Calculating disability benefits for owners of businesses can be very complicated, especially in situations where the insured continues working and receives both a salary as well as a share of the profits from the business. How is the insurer to know whether the insured is manipulating business earnings and under-reporting W-2 earnings from the business? A recent ruling from the 1st U.S. Court of Appeals attempted to tackle some of these issues.
In D&H Therapy Assoc., LLC v. Boston Mutual Life Ins.Co., 2011 U.S.App.LEXIS 8138 (1st Cir. April 20, 2011), the disability claimant, Robin Dolan, was a part-owner of D&H Therapy Associates, an organization that provides physical, occupational and speech therapy services at several clinics in Rhode Island. In 2001, Dolan needed to reduce her workload and salary on account of a physical disability and she applied for disability benefits to partially make up the earnings loss. Accepting her proof of disability, Boston Mutual paid partial disability benefits from 2002 until 2006. However, when a 2006 audit revealed that Dolan was receiving a share of the profits of her business in addition to her wages, the insurer counted those earnings in maintaining that Dolan did not suffer an earnings loss and was, therefore, never qualified to receive benefits. When pre-litigation appeals failed, Dolan filed suit seeking reinstatement of her benefits, while Boston Mutual filed a counterclaim seeking reimbursement of benefits paid.
Because the disability benefits were provided under a group employer-sponsored plan, the Employee Retirement Income Security Act (ERISA) law applied and the court utilized the abuse of discretion standard of review based on discretion-granting language in the policy. Finding the insurer’s actions were within the scope of its discretion, the court ruled in Boston Mutual’s favor upholding the termination of benefits. However, because the court also found that Boston Mutual’s counterclaim sought monetary damages rather than equitable relief, the only relief permitted under ERISA, the court denied any recovery on the insurer’s counterclaim. The appeals court reversed and held that Boston Mutual abused its discretion when it determined that business profits could be included in Dolan’s income.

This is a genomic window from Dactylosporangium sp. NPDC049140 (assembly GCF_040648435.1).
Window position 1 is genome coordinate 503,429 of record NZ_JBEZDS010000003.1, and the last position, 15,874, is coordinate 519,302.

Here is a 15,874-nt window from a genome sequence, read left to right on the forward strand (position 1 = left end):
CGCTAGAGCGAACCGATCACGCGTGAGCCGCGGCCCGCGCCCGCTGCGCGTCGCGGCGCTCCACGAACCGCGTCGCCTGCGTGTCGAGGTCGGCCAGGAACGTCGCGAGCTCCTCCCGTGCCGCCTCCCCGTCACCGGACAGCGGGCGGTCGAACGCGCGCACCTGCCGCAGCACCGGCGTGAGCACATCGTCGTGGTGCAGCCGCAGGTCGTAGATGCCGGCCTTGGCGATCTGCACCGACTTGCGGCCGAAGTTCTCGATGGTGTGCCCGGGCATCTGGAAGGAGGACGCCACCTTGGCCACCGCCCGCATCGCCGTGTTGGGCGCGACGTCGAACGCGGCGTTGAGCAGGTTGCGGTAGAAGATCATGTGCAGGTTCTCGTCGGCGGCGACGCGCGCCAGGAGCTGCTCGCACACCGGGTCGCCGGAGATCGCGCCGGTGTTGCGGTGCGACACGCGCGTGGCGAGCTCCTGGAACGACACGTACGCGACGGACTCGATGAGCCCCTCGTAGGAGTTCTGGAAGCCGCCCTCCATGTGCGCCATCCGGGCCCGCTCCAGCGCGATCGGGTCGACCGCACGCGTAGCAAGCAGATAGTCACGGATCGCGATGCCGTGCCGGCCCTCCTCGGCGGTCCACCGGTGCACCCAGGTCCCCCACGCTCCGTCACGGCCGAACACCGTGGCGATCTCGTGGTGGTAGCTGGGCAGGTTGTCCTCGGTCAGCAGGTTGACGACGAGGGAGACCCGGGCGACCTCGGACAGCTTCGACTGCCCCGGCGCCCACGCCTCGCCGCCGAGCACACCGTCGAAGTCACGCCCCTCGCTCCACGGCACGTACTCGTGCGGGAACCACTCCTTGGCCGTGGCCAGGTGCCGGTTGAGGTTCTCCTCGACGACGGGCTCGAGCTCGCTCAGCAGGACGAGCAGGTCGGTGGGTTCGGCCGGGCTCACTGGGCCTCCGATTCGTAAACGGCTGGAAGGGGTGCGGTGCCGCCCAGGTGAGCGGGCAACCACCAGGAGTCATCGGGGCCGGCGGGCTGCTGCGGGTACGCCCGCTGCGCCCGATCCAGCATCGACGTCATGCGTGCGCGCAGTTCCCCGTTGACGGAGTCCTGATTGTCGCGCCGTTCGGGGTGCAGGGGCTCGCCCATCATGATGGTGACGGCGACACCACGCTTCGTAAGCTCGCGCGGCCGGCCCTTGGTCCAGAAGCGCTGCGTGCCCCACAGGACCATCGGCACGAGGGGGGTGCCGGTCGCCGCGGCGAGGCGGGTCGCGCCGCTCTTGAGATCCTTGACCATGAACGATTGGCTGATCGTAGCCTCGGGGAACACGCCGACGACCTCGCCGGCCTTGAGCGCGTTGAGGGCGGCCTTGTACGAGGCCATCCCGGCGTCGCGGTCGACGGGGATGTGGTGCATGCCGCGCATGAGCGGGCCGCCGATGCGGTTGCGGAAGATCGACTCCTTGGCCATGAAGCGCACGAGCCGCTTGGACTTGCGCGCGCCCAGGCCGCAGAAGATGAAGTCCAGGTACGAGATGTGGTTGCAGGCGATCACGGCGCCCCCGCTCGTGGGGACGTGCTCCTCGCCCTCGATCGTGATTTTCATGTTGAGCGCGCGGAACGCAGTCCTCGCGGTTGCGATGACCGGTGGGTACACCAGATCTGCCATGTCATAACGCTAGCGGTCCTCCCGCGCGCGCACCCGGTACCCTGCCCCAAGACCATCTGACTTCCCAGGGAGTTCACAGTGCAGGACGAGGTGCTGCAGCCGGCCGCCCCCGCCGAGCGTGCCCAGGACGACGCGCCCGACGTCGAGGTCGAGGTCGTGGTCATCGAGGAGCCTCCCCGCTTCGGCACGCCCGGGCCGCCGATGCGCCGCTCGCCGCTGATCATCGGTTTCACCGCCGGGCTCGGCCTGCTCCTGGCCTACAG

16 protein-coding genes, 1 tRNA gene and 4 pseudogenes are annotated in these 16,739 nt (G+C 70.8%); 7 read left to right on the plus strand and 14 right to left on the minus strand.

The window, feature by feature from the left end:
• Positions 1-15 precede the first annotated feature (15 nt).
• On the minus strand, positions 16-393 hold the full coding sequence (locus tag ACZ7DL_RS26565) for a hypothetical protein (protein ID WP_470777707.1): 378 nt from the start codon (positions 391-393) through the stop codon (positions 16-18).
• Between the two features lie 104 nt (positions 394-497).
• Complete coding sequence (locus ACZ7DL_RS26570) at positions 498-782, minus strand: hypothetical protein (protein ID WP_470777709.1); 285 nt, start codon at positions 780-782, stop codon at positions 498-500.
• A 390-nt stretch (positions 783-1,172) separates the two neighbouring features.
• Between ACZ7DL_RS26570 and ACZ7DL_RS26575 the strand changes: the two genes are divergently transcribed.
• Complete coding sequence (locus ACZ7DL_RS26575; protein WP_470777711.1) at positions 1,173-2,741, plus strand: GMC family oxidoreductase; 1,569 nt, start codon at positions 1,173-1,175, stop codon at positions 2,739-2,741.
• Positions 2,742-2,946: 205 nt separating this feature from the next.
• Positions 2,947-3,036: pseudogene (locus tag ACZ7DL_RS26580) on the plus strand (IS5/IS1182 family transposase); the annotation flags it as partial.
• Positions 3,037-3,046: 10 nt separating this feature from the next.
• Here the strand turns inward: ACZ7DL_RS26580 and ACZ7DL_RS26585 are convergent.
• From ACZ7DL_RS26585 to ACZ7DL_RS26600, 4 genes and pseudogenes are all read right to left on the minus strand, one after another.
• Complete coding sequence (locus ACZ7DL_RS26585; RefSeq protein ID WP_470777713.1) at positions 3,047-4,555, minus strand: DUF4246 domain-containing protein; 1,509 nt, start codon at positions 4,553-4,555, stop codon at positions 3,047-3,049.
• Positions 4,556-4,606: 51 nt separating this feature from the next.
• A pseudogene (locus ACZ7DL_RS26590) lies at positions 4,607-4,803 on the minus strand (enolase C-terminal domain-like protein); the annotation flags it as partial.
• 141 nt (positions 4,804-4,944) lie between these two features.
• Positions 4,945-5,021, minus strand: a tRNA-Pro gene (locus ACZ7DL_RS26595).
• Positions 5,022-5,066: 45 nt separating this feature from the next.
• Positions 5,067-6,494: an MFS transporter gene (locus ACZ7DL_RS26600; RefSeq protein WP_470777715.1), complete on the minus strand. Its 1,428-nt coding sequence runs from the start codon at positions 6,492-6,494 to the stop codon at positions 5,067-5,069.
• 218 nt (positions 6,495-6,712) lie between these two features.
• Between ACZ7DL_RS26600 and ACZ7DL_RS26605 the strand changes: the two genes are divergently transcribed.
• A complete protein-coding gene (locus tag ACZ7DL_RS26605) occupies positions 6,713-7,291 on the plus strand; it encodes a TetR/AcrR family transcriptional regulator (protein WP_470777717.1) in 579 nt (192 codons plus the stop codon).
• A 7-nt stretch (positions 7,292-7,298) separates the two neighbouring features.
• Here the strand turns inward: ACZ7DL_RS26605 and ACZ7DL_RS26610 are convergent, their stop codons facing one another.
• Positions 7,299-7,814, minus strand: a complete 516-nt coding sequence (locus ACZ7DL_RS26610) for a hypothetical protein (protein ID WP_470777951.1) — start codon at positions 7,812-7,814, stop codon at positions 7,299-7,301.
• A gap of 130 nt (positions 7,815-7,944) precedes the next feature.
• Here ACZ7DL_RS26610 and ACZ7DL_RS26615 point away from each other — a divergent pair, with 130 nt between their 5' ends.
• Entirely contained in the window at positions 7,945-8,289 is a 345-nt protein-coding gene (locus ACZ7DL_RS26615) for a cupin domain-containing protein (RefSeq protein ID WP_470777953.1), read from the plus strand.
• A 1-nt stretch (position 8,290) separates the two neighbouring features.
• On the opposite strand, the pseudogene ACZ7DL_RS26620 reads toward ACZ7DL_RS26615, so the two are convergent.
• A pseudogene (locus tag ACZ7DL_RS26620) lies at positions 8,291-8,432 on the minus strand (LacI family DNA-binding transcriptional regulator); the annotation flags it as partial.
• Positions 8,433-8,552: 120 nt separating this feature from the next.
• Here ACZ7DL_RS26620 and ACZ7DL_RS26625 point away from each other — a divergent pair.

Under the policy, benefits are due when an insured suffers at least a 20 percent loss in “predisability earnings.” That term is defined in the policy as “the insured person’s earnings for the prior calendar year as reported by the group policyholder on Form W-2, excluding commissions.” However, Boston Mutual maintained the term “current earnings” used in the policy allowed the insurer to consider earnings from all sources and that such an interpretation was within the bounds of its discretionary authority.
The court began its discussion by trying to ascertain what conduct would constitute an “abuse of discretion” under ERISA. Finding the absence of a generally accepted definition and the lack of a line of demarcation, the court turned to trust law for guidance. The court remarked that MetLife v. Glenn, 554 U.S. 105, 117 (2008) applied trust law principles to formulate a guideline that asks “judges to determine lawfulness by taking account of several different, often case-specific, factors, reaching a result by weighing all together.” However, the court also pointed out: “[O]ur analysis must weigh the values advanced by ERISA in empowering plan administrators as fiduciaries, … with the dangers policed by the statute arising from breach of fiduciary duty.” *27 (citations omitted). Applying that principle, the court noted that in some circuits “the analysis has been conducted with reference to the consistency of an administrator’s construction with the ‘plain meaning’ of the plan.” Id. (citations omitted). However, the court further remarked that those circuits “have not defined how courts should determine whether an interpretation does not accord with an ERISA plan’s plain meaning.” The 5th U.S. Circuit Court of Appeals, in Chacko v. Sabre, Inc. , 473 F.3d 604, 611 (5th Cir. 2006), asks whether a plan interpretation is “legally correct” and reaches that conclusion by considering: “(1) whether the administrator has given the plan a uniform construction; (2) whether the interpretation is consistent with a fair reading of the plan; and (3) any unanticipated costs resulting from different interpretations of the plan.” A conclusion that the decision is not legally correct then determines whether an abuse of discretion has occurred by examining three factors: “(1) the internal consistency of the plan under the administrator’s interpretation, (2) any relevant regulations formulated by the appropriate administrative agencies, and (3) the factual background of the determination and any inferences of lack of good faith.” *28-*29 (also citing Gosselink v. Am. Tel. & Tel., Inc. , 272 F.3d 722 (5th Cir. 2001)). Other circuits look to the following factors:
(1) whether the administrator’s language is contrary to the clear language of the plan; (2) whether the interpretation conflicts with the substantive or procedural requirements of ERISA; (3) whether the interpretation renders any language of the plan meaningless or internally inconsistent; (4) whether the interpretation is consistent with the goals of the plan; and (5) whether the administrator has consistently followed the interpretation.